I am using that flag, that’s how you get a different process/window for different firefox profiles. In my setup right now I’m using chromium as my default browser with firefoxes opening when I open activities, so all my links open in chromium. If your default browser is firefox I think all links would open in firefox’s default profile? If you want it to open in the current activity’s profile it’ll be tricky. Potentially another proxy program can communicate with activityfox to figure out which firefox profile is associated with the current activity and open links using that profile, then that proxy program can be supplied to KCM as “default browser”. Will take some thought and experimenting.

  • Oliver Henshaw says:

    Whayt do you mean when you say that firefox isn’t fully XSMP compliant? Do you see problems with basic login/logout session restores or is there some special XSMP feature that activities require that the normal session restores don’t.

    If the former, this sounds like https://bugzilla.redhat.com/show_bug.cgi?id=831347#c7 – firefox was XSMP aware but needs libgnome for it to work right. The problem is that this isn’t installed anymore or pulled in by firefox, since it would bring in long-deprecated gnome tech (which in turn pulls in long-deprecated freedesktop tech like HAL). There’s some prototype libSM integration in https://bugzilla.mozilla.org/show_bug.cgi?id=694570 but nothing has happened with that in the last few months.

    So firefox may be closer to being xsmp compliant than you think. Even though it isn’t as close as we might like.

    • Jason "moofang" says:

      Interesting, so does that mean if I pull in libgnome I get full XSMP compliance? I need to try that when I’m free.

      The way I understand it, in order to work well with activities, an application needs to not only be able to save state and restore its state, but do it in an instance-specific fashion, so that you can have multiple sleeping activities and restoring any one will restore that specific instance of the app. Moreover with something like firefox it’ll _still_ be tricky even with such full XSMP compliance because, be default, the entirety of firefox is one single process, ie one single instance, so in order to for it to behave like konqueror does – have a window attached to each activity – you’ll still need to either open a different profile in each activity (but you won’t need a proxy program), or do something like what Ivan said above.

  • Andrew Potter says:

    I’d like to have something like this for Libre-Office.

    • Jason "moofang" says:

      It’ll be pretty hard :( I took a quick look and libreoffice doesn’t really have a comparable invokable profile feature. The darned thing is libreoffice has enough XSMP support to support one session per user, so it restores fine if you log out/log in for example, but not if you have many activities. I guess only in the case of activities do you have many sessions used by one user. If I understand this right though this is nonetheless incomplete compliance with XSMP on libreoffice’s part and so could probably be filed as a bug to libreoffice.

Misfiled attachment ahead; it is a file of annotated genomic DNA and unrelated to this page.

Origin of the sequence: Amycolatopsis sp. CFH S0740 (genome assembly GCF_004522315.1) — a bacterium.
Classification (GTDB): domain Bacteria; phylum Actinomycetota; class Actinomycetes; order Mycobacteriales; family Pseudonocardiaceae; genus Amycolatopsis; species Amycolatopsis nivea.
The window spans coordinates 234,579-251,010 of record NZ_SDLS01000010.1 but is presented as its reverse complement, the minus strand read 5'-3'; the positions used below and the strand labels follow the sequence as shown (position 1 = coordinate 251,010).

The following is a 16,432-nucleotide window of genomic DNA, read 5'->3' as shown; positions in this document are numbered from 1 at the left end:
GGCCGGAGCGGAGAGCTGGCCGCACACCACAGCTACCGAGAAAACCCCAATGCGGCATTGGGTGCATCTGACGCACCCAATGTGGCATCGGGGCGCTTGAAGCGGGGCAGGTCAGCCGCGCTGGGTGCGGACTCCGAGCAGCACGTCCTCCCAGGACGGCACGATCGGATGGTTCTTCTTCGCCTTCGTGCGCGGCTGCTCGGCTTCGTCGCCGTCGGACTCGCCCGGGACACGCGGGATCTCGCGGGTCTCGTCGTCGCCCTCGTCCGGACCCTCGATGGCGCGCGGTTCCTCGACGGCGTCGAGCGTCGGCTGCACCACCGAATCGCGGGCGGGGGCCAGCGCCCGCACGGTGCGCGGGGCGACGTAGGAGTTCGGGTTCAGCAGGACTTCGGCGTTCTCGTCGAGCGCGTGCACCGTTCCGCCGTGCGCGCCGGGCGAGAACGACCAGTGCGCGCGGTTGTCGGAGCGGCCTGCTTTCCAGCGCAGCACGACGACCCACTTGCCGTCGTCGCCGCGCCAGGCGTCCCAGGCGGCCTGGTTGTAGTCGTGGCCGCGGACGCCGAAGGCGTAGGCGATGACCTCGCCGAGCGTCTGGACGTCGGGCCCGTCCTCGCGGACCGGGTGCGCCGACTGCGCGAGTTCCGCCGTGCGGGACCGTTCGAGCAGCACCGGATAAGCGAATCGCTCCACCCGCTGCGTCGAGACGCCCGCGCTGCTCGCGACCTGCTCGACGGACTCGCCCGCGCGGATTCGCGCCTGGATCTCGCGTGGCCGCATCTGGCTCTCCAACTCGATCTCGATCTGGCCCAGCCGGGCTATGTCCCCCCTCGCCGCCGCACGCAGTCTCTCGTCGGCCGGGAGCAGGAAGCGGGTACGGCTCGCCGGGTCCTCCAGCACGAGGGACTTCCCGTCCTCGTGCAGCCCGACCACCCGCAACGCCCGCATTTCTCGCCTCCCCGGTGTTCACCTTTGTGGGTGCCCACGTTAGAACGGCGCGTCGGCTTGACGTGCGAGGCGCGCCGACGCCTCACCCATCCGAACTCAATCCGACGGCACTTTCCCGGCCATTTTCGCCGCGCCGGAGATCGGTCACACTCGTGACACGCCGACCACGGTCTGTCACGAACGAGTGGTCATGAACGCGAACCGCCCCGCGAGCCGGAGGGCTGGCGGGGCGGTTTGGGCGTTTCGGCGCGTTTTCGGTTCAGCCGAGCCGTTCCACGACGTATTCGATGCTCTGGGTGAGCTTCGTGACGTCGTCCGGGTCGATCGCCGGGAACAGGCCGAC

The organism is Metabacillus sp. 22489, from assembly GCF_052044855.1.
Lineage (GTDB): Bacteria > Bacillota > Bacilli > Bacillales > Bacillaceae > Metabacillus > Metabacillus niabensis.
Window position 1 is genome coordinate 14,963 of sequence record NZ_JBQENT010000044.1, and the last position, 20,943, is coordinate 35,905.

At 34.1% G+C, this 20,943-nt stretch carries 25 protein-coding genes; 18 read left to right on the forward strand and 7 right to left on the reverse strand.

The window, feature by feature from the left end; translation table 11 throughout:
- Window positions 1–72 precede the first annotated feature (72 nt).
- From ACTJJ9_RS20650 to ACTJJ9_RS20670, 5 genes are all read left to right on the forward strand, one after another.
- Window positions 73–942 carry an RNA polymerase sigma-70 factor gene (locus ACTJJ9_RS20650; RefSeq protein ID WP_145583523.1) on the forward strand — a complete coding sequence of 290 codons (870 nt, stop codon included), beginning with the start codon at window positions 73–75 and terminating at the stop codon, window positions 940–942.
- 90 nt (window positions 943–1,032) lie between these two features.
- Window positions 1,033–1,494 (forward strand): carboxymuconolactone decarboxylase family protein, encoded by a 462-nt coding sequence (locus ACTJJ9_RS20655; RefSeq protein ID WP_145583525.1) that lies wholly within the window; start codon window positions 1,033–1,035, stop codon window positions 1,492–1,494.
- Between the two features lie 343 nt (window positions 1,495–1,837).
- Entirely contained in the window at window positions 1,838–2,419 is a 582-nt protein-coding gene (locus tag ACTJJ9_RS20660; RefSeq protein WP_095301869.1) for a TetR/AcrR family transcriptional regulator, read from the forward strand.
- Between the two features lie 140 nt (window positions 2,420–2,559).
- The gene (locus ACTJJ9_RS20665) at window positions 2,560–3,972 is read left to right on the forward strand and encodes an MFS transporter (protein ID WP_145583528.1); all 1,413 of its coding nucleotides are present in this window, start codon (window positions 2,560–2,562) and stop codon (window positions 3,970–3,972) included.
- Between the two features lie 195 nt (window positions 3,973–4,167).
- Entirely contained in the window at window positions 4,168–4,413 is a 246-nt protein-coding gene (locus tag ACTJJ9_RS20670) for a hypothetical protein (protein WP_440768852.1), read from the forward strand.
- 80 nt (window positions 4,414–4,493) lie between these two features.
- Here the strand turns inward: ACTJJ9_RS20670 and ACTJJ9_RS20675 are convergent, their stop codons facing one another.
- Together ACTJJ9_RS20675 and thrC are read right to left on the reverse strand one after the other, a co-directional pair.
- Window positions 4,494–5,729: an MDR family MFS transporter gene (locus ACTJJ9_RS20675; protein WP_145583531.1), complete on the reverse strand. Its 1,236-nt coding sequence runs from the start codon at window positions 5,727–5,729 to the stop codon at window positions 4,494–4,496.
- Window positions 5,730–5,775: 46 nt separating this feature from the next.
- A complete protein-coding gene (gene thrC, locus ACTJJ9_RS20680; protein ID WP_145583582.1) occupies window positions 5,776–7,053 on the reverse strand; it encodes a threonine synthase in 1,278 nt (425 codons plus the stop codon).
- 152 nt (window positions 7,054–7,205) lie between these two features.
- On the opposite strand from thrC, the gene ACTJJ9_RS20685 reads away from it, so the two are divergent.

A possible incomplete hack could be to launch a proxy program with the file you want to open, so the proxy program remembers the file and restores it. However this means that if you file > open another file in libreoffice the proxy program has no way of knowing. Also, you can’t handle the new file case.

      • Jason "moofang" says:

        Hmmm, actually, I just had an idea that might work to help make non-compliant apps like libreoffice work better with activities. Would not be a complete solution of course, but might be better than the current state of simply doesn’t work. Let me think and try it out, I’ll make a blog post if anything ever comes of it.

  • Bugsbane says:

    By the way, Blip.tv don’t allow you to link straight to the source video (ogv in this case) any more. If anyone tries to look at it, they get redirected to a short video telling them they need to view it in the embedded player or on Blip.tv.

    As far as I know, the only major video host that lets people view the original version is Vimeoh, but they only let people download it if they’re logged in to Vimeoh.

    *sigh*

    • Jason "moofang" says:

      Thanks for the heads up, but did you try my link? As far as I can tell it seems to work somehow – I got my friends to try it and such. Or could it be a geographical thing where certain places aren’t allowed to view/dl the source ogv (which sounds completely senseless)?

  • Chani says:

    OMG. you are awesome. :) :)

    I was beginning to think I’d have to do this myself ;) and I haven’t had *any* time for non-work code any more :(

  • Satsuki says:

    404 – That Blip has sailed.
    I cant download .ogg too :(

    • Jason "moofang" says:

      Yep Blip has since changed the way it operates and has snipped me off in the process :( I’m afraid the screencast is lost now, but it doesn’t contain any critical info not described in the post. Feel free to ask here if something is unclear all the same.